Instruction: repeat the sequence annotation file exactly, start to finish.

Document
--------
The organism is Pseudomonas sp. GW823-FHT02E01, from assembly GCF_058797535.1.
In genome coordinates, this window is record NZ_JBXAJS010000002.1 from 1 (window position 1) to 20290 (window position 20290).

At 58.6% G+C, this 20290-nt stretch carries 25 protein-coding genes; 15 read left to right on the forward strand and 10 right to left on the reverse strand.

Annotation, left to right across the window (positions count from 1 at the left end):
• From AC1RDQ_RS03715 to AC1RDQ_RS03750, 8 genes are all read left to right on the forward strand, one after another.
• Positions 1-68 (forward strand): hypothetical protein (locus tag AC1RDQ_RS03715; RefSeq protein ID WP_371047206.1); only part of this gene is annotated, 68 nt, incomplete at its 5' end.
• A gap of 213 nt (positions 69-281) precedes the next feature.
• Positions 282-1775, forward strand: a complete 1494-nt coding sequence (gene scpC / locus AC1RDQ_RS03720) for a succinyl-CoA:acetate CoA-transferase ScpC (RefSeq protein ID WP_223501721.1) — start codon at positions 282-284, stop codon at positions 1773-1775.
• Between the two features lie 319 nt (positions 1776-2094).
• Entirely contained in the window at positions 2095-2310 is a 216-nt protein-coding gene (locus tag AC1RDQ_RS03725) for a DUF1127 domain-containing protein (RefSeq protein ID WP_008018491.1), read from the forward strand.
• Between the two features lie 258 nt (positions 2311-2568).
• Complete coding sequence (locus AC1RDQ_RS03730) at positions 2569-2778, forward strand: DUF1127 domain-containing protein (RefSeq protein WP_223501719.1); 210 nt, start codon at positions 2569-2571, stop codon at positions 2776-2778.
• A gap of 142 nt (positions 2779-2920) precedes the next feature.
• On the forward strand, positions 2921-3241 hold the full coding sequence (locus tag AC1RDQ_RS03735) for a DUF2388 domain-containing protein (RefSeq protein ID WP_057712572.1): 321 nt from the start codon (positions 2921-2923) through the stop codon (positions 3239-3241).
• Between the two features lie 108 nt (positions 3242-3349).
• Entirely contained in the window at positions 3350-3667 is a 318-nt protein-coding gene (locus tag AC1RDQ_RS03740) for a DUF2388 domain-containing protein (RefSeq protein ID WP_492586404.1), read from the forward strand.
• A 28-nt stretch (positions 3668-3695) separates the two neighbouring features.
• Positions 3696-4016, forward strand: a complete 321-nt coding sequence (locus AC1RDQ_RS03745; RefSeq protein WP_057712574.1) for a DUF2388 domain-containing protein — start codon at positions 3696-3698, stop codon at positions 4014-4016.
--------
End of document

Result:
The organism is Pseudomonas sp. GW823-FHT02E01, from assembly GCF_058797535.1.
In genome coordinates, this window is record NZ_JBXAJS010000002.1 from 1 (window position 1) to 20290 (window position 20290).

At 58.6% G+C, this 20290-nt stretch carries 25 protein-coding genes; 15 read left to right on the forward strand and 10 right to left on the reverse strand.

Annotation, left to right across the window (positions count from 1 at the left end):
• From AC1RDQ_RS03715 to AC1RDQ_RS03750, 8 genes are all read left to right on the forward strand, one after another.
• Positions 1-68 (forward strand): hypothetical protein (locus tag AC1RDQ_RS03715; RefSeq protein ID WP_371047206.1); only part of this gene is annotated, 68 nt, incomplete at its 5' end.
• A gap of 213 nt (positions 69-281) precedes the next feature.
• Positions 282-1775, forward strand: a complete 1494-nt coding sequence (gene scpC / locus AC1RDQ_RS03720) for a succinyl-CoA:acetate CoA-transferase ScpC (RefSeq protein ID WP_223501721.1) — start codon at positions 282-284, stop codon at positions 1773-1775.
• Between the two features lie 319 nt (positions 1776-2094).
• Entirely contained in the window at positions 2095-2310 is a 216-nt protein-coding gene (locus tag AC1RDQ_RS03725) for a DUF1127 domain-containing protein (RefSeq protein ID WP_008018491.1), read from the forward strand.
• Between the two features lie 258 nt (positions 2311-2568).
• Complete coding sequence (locus AC1RDQ_RS03730) at positions 2569-2778, forward strand: DUF1127 domain-containing protein (RefSeq protein WP_223501719.1); 210 nt, start codon at positions 2569-2571, stop codon at positions 2776-2778.
• A gap of 142 nt (positions 2779-2920) precedes the next feature.
• On the forward strand, positions 2921-3241 hold the full coding sequence (locus tag AC1RDQ_RS03735) for a DUF2388 domain-containing protein (RefSeq protein ID WP_057712572.1): 321 nt from the start codon (positions 2921-2923) through the stop codon (positions 3239-3241).
• Between the two features lie 108 nt (positions 3242-3349).
• Entirely contained in the window at positions 3350-3667 is a 318-nt protein-coding gene (locus tag AC1RDQ_RS03740) for a DUF2388 domain-containing protein (RefSeq protein ID WP_492586404.1), read from the forward strand.
• A 28-nt stretch (positions 3668-3695) separates the two neighbouring features.
• Positions 3696-4016, forward strand: a complete 321-nt coding sequence (locus AC1RDQ_RS03745; RefSeq protein WP_057712574.1) for a DUF2388 domain-containing protein — start codon at positions 3696-3698, stop codon at positions 4014-4016.